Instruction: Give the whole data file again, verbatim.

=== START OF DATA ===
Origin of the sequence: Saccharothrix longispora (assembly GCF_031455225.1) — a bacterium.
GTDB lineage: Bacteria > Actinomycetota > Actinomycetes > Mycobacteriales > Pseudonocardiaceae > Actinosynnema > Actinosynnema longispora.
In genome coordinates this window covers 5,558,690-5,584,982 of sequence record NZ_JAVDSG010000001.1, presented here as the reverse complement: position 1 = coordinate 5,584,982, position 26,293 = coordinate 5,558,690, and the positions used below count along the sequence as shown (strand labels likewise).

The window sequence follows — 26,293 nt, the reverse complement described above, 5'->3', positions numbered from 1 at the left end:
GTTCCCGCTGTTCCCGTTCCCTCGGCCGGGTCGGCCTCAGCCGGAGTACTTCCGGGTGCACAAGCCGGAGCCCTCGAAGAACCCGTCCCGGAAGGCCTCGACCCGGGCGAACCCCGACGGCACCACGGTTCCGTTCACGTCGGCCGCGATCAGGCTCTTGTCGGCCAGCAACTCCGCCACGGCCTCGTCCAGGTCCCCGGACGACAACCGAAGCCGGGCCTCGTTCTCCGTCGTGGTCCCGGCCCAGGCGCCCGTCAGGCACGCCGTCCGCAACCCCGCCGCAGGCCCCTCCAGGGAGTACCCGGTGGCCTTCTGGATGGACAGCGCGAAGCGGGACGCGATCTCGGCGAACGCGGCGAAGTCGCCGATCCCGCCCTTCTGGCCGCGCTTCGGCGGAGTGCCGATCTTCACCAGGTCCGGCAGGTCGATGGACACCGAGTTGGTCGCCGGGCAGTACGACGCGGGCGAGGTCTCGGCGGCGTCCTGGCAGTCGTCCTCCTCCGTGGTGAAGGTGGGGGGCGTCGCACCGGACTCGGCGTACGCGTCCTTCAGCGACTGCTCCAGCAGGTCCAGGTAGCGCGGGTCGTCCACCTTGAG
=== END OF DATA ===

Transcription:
Origin of the sequence: Saccharothrix longispora (assembly GCF_031455225.1) — a bacterium.
GTDB lineage: Bacteria > Actinomycetota > Actinomycetes > Mycobacteriales > Pseudonocardiaceae > Actinosynnema > Actinosynnema longispora.
In genome coordinates this window covers 5,558,690-5,584,982 of sequence record NZ_JAVDSG010000001.1, presented here as the reverse complement: position 1 = coordinate 5,584,982, position 26,293 = coordinate 5,558,690, and the positions used below count along the sequence as shown (strand labels likewise).

The window sequence follows — 26,293 nt, the reverse complement described above, 5'->3', positions numbered from 1 at the left end:
GTTCCCGCTGTTCCCGTTCCCTCGGCCGGGTCGGCCTCAGCCGGAGTACTTCCGGGTGCACAAGCCGGAGCCCTCGAAGAACCCGTCCCGGAAGGCCTCGACCCGGGCGAACCCCGACGGCACCACGGTTCCGTTCACGTCGGCCGCGATCAGGCTCTTGTCGGCCAGCAACTCCGCCACGGCCTCGTCCAGGTCCCCGGACGACAACCGAAGCCGGGCCTCGTTCTCCGTCGTGGTCCCGGCCCAGGCGCCCGTCAGGCACGCCGTCCGCAACCCCGCCGCAGGCCCCTCCAGGGAGTACCCGGTGGCCTTCTGGATGGACAGCGCGAAGCGGGACGCGATCTCGGCGAACGCGGCGAAGTCGCCGATCCCGCCCTTCTGGCCGCGCTTCGGCGGAGTGCCGATCTTCACCAGGTCCGGCAGGTCGATGGACACCGAGTTGGTCGCCGGGCAGTACGACGCGGGCGAGGTCTCGGCGGCGTCCTGGCAGTCGTCCTCCTCCGTGGTGAAGGTGGGGGGCGTCGCACCGGACTCGGCGTACGCGTCCTTCAGCGACTGCTCCAGCAGGTCCAGGTAGCGCGGGTCGTCCACCTTGAG